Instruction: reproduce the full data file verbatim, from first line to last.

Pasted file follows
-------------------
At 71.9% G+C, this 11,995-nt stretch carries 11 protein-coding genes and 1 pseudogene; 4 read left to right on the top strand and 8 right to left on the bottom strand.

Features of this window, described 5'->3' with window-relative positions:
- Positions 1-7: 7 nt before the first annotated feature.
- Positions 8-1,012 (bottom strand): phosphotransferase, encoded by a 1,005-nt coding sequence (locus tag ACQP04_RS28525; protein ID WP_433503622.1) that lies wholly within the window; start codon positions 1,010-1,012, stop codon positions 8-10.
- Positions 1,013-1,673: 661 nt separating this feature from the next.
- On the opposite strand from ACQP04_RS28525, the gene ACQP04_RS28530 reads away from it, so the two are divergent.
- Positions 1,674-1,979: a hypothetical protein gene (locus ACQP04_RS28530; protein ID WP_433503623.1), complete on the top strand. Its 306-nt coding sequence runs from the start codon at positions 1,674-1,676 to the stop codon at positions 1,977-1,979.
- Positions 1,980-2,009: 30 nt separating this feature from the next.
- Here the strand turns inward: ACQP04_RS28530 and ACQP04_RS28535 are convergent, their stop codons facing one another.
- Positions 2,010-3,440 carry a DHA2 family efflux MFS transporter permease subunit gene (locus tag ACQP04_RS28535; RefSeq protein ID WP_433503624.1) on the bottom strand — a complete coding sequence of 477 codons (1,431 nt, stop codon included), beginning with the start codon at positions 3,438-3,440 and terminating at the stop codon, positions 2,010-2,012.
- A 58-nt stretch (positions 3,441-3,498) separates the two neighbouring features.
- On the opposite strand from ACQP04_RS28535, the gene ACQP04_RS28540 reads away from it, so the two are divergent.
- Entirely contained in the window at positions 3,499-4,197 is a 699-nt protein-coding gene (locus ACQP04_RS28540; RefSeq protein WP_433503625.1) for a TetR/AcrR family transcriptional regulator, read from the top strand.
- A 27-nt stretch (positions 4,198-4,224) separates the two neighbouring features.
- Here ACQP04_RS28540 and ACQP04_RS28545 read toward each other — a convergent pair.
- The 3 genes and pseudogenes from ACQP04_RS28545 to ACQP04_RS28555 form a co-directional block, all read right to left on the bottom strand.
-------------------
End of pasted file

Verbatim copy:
At 71.9% G+C, this 11,995-nt stretch carries 11 protein-coding genes and 1 pseudogene; 4 read left to right on the top strand and 8 right to left on the bottom strand.

Features of this window, described 5'->3' with window-relative positions:
- Positions 1-7: 7 nt before the first annotated feature.
- Positions 8-1,012 (bottom strand): phosphotransferase, encoded by a 1,005-nt coding sequence (locus tag ACQP04_RS28525; protein ID WP_433503622.1) that lies wholly within the window; start codon positions 1,010-1,012, stop codon positions 8-10.
- Positions 1,013-1,673: 661 nt separating this feature from the next.
- On the opposite strand from ACQP04_RS28525, the gene ACQP04_RS28530 reads away from it, so the two are divergent.
- Positions 1,674-1,979: a hypothetical protein gene (locus ACQP04_RS28530; protein ID WP_433503623.1), complete on the top strand. Its 306-nt coding sequence runs from the start codon at positions 1,674-1,676 to the stop codon at positions 1,977-1,979.
- Positions 1,980-2,009: 30 nt separating this feature from the next.
- Here the strand turns inward: ACQP04_RS28530 and ACQP04_RS28535 are convergent, their stop codons facing one another.
- Positions 2,010-3,440 carry a DHA2 family efflux MFS transporter permease subunit gene (locus tag ACQP04_RS28535; RefSeq protein ID WP_433503624.1) on the bottom strand — a complete coding sequence of 477 codons (1,431 nt, stop codon included), beginning with the start codon at positions 3,438-3,440 and terminating at the stop codon, positions 2,010-2,012.
- A 58-nt stretch (positions 3,441-3,498) separates the two neighbouring features.
- On the opposite strand from ACQP04_RS28535, the gene ACQP04_RS28540 reads away from it, so the two are divergent.
- Entirely contained in the window at positions 3,499-4,197 is a 699-nt protein-coding gene (locus ACQP04_RS28540; RefSeq protein WP_433503625.1) for a TetR/AcrR family transcriptional regulator, read from the top strand.
- A 27-nt stretch (positions 4,198-4,224) separates the two neighbouring features.
- Here ACQP04_RS28540 and ACQP04_RS28545 read toward each other — a convergent pair.
- The 3 genes and pseudogenes from ACQP04_RS28545 to ACQP04_RS28555 form a co-directional block, all read right to left on the bottom strand.